Fagan, Brian M. New York: Basic Books, 2000.

Just as precipitation before plants colonized land, denuded lands and , and transpiration no longer contributed to the hydrological cycle. Rampant deforestation contributed to flooded Mesopotamian rivers, and the region also became drier. The flood that survived, which , was probably related to deforestation, although a great deal of speculation exists regarding the origins of flood myths. The , where the rising interglacial global ocean flooded the lake to levels higher than during the glacial period. Another hypothesis has rising seas flooding the lower end of Mesopotamia. There are arguments that the legend of Atlantis related to a seashore civilization drowned under a rising interglacial ocean, but I think that an increasingly deforested Sumerian hinterland gave rise to the floods of legend.

Lamb, H. H. 2nd edition. New York and London: Routledge, 1995.

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The papers in are about this course.

Although many traits that led to human dominance of Earth can be discerned in our distant ancestors, a pile of baggage came along with them. All great ape societies but bonobos are male dominated, and the most marginal when his society is attacked. The traits almost always arose from economic costs and benefits, which were always rooted in energy. How , also called pygmy chimpanzees, became the only great ape species that is not male-dominated is primarily an economic tale.

Basic Writings is on the page.

Although our species, (named if we consider that Neanderthals and an are subspecies of but I will use in this essay to denote today’s humans), is the only survivor of the past several million years of human-line evolution, many of our cousins and ancestors were recognizably human. When did language begin, especially spoken language? Language certainly predated the appearance of . All great apes readily learn sign language, and even when monkeys chatter, the , and there is plenty of evidence that great ape vocalizations can . The and their corvid cousins can be hard to believe; they can solve some problems better than great apes can, and birds do not have a neocortex, but seems to function like the neocortex does. Becoming that began to . If fossils are sufficiently preserved, important anatomical features can provide key evidence for human abilities and behaviors. Turkana Boy, for instance, had his inner ear, which is responsible for balance, preserved well enough so that it provided more evidence that he did not spend time in trees (it is larger in primates that regularly climb). Similarly, the , which succeeded , apparently enabled keener hearing than its predecessors were capable of, and may have reflected the beginnings of spoken language. There is strong evidence that . As with many other human traits, the potential for language seems to have existed with monkeys (), and it kept developing more sophistication over vast stretches of time, and structural and cognitive changes interacted as human language developed into today’s version.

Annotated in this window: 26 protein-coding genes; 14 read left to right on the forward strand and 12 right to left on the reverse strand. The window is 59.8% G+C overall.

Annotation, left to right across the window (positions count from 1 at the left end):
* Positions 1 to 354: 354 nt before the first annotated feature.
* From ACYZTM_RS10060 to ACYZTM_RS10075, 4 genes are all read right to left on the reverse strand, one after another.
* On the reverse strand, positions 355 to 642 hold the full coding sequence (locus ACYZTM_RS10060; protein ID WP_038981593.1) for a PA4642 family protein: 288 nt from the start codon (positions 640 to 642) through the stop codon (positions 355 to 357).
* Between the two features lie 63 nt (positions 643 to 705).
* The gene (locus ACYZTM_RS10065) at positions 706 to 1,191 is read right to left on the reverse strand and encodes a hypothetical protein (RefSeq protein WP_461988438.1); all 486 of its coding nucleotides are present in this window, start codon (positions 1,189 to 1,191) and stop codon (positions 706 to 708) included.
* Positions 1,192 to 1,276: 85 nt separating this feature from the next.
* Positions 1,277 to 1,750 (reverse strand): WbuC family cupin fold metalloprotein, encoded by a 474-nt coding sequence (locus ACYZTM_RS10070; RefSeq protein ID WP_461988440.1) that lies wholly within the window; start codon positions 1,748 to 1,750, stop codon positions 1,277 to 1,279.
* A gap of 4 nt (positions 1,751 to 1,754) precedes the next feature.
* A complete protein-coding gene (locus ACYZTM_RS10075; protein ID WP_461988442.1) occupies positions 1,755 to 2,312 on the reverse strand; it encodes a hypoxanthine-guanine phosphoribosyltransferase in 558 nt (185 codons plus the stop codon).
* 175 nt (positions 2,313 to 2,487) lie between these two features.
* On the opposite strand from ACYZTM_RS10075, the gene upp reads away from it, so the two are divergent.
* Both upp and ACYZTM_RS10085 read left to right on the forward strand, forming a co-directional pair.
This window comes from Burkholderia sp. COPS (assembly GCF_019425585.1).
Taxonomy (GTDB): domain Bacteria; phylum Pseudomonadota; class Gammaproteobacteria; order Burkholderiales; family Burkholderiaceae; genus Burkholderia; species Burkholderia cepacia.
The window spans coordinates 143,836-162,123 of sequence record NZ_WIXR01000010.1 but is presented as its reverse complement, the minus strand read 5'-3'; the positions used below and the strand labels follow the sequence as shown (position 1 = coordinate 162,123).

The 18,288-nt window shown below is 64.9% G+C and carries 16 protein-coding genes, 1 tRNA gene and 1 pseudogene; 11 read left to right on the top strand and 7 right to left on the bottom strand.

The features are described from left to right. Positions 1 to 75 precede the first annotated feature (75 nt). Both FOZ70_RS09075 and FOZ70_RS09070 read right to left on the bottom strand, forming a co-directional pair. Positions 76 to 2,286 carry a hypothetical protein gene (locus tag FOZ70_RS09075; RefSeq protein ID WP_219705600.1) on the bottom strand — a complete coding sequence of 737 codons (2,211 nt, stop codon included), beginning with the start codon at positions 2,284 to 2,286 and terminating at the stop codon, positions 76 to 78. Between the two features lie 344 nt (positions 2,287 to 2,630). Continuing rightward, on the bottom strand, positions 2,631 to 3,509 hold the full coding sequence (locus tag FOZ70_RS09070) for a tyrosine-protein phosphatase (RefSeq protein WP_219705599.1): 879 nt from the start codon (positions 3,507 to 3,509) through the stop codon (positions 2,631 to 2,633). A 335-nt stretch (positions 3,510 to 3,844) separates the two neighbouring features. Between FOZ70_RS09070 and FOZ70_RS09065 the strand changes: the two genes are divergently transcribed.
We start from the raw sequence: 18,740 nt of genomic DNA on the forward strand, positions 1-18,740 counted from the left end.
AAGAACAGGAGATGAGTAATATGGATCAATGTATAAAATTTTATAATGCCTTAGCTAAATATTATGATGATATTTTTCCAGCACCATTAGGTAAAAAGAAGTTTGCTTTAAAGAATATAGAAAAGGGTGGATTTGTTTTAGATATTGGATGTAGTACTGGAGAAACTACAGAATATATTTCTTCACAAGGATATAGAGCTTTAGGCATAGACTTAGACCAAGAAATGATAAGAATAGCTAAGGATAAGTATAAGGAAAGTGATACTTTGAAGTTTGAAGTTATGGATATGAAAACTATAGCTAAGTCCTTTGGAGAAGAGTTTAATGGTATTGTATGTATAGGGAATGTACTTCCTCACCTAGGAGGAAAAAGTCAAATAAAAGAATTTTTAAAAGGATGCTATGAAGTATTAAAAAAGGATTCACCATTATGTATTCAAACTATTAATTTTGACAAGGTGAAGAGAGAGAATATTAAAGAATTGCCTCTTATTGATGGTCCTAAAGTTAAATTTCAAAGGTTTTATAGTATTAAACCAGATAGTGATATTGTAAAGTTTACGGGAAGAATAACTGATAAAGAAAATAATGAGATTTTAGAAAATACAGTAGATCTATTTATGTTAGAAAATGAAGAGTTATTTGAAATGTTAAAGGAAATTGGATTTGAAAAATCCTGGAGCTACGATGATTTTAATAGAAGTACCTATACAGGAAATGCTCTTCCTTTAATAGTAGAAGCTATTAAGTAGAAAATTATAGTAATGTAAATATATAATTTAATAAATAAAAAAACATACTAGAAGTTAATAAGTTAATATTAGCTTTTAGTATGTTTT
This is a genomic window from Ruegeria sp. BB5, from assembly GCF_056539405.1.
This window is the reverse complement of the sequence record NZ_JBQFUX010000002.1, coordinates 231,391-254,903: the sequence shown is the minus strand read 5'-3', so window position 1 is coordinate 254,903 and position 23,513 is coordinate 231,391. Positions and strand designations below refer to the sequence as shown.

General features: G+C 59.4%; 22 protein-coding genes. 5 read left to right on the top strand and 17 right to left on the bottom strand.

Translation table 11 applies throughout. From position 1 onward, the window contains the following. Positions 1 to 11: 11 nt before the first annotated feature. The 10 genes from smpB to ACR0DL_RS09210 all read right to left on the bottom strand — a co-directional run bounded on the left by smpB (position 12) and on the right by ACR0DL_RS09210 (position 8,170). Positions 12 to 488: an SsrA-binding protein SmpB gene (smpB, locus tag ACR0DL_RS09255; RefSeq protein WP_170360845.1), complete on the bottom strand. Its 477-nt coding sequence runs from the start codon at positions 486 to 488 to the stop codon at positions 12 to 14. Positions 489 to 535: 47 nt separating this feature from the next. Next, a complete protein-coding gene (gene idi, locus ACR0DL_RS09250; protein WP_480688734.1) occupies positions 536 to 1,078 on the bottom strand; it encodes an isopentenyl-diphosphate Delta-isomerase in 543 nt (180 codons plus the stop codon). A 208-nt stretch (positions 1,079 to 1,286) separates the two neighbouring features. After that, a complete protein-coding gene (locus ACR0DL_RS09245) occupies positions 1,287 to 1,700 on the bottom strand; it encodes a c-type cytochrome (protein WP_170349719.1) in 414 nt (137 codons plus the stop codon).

Basic Concepts . Translated by Gary Aylesworth, Bloomington, Indiana University Press, 1993.
The Concept of Time. Translated by William McNeill, Oxford, Blackwell, 1992.

As it reveals itself in beings, Being withdraws.